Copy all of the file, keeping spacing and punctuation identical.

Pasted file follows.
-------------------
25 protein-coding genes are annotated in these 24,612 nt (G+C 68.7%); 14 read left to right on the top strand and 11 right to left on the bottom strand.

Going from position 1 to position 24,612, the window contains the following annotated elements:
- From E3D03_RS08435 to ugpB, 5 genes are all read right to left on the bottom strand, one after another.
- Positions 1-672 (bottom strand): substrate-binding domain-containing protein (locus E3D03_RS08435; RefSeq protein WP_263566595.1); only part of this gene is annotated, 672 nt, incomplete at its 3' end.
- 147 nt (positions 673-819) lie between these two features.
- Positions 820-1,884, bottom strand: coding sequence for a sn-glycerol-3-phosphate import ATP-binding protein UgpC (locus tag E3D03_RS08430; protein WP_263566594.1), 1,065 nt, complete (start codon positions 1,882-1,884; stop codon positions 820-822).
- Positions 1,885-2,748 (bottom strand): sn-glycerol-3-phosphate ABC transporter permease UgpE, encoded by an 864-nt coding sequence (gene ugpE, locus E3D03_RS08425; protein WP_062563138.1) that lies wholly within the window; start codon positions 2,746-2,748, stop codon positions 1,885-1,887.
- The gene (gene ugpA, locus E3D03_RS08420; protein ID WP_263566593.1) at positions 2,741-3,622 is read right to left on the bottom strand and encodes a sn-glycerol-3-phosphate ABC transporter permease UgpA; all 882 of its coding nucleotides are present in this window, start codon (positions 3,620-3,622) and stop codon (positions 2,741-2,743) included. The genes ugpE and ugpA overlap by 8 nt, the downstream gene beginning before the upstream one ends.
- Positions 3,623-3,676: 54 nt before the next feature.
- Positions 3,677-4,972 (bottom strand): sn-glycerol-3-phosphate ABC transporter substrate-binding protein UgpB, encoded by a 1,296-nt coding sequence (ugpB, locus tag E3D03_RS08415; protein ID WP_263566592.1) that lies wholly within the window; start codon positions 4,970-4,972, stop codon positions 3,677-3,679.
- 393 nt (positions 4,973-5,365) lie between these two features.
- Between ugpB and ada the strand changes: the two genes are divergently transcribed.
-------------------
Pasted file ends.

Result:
25 protein-coding genes are annotated in these 24,612 nt (G+C 68.7%); 14 read left to right on the top strand and 11 right to left on the bottom strand.

Going from position 1 to position 24,612, the window contains the following annotated elements:
- From E3D03_RS08435 to ugpB, 5 genes are all read right to left on the bottom strand, one after another.
- Positions 1-672 (bottom strand): substrate-binding domain-containing protein (locus E3D03_RS08435; RefSeq protein WP_263566595.1); only part of this gene is annotated, 672 nt, incomplete at its 3' end.
- 147 nt (positions 673-819) lie between these two features.
- Positions 820-1,884, bottom strand: coding sequence for a sn-glycerol-3-phosphate import ATP-binding protein UgpC (locus tag E3D03_RS08430; protein WP_263566594.1), 1,065 nt, complete (start codon positions 1,882-1,884; stop codon positions 820-822).
- Positions 1,885-2,748 (bottom strand): sn-glycerol-3-phosphate ABC transporter permease UgpE, encoded by an 864-nt coding sequence (gene ugpE, locus E3D03_RS08425; protein WP_062563138.1) that lies wholly within the window; start codon positions 2,746-2,748, stop codon positions 1,885-1,887.
- The gene (gene ugpA, locus E3D03_RS08420; protein ID WP_263566593.1) at positions 2,741-3,622 is read right to left on the bottom strand and encodes a sn-glycerol-3-phosphate ABC transporter permease UgpA; all 882 of its coding nucleotides are present in this window, start codon (positions 3,620-3,622) and stop codon (positions 2,741-2,743) included. The genes ugpE and ugpA overlap by 8 nt, the downstream gene beginning before the upstream one ends.
- Positions 3,623-3,676: 54 nt before the next feature.
- Positions 3,677-4,972 (bottom strand): sn-glycerol-3-phosphate ABC transporter substrate-binding protein UgpB, encoded by a 1,296-nt coding sequence (ugpB, locus tag E3D03_RS08415; protein ID WP_263566592.1) that lies wholly within the window; start codon positions 4,970-4,972, stop codon positions 3,677-3,679.
- 393 nt (positions 4,973-5,365) lie between these two features.
- Between ugpB and ada the strand changes: the two genes are divergently transcribed.